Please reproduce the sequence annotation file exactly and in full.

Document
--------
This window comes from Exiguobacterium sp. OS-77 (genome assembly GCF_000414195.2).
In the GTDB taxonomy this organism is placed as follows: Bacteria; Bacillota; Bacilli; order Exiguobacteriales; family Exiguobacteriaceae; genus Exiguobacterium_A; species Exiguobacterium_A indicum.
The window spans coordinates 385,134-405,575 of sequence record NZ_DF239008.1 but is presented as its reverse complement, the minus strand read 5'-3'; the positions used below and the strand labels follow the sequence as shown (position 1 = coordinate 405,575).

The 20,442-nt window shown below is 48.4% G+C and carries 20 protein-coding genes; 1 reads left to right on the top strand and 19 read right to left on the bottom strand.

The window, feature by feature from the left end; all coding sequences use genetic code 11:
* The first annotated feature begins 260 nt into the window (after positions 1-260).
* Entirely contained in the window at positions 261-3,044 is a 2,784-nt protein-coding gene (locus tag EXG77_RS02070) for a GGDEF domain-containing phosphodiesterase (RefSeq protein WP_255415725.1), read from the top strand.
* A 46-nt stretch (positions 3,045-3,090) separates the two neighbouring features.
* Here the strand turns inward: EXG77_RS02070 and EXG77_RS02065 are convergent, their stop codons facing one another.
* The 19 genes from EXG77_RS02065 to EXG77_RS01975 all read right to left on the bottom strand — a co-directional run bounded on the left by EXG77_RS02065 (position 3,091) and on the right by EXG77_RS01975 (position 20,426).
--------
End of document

This window comes from Exiguobacterium sp. OS-77 (genome assembly GCF_000414195.2).
In the GTDB taxonomy this organism is placed as follows: Bacteria; Bacillota; Bacilli; order Exiguobacteriales; family Exiguobacteriaceae; genus Exiguobacterium_A; species Exiguobacterium_A indicum.
The window spans coordinates 385,134-405,575 of sequence record NZ_DF239008.1 but is presented as its reverse complement, the minus strand read 5'-3'; the positions used below and the strand labels follow the sequence as shown (position 1 = coordinate 405,575).

The 20,442-nt window shown below is 48.4% G+C and carries 20 protein-coding genes; 1 reads left to right on the top strand and 19 read right to left on the bottom strand.

The window, feature by feature from the left end; all coding sequences use genetic code 11:
* The first annotated feature begins 260 nt into the window (after positions 1-260).
* Entirely contained in the window at positions 261-3,044 is a 2,784-nt protein-coding gene (locus tag EXG77_RS02070) for a GGDEF domain-containing phosphodiesterase (RefSeq protein WP_255415725.1), read from the top strand.
* A 46-nt stretch (positions 3,045-3,090) separates the two neighbouring features.
* Here the strand turns inward: EXG77_RS02070 and EXG77_RS02065 are convergent, their stop codons facing one another.
* The 19 genes from EXG77_RS02065 to EXG77_RS01975 all read right to left on the bottom strand — a co-directional run bounded on the left by EXG77_RS02065 (position 3,091) and on the right by EXG77_RS01975 (position 20,426).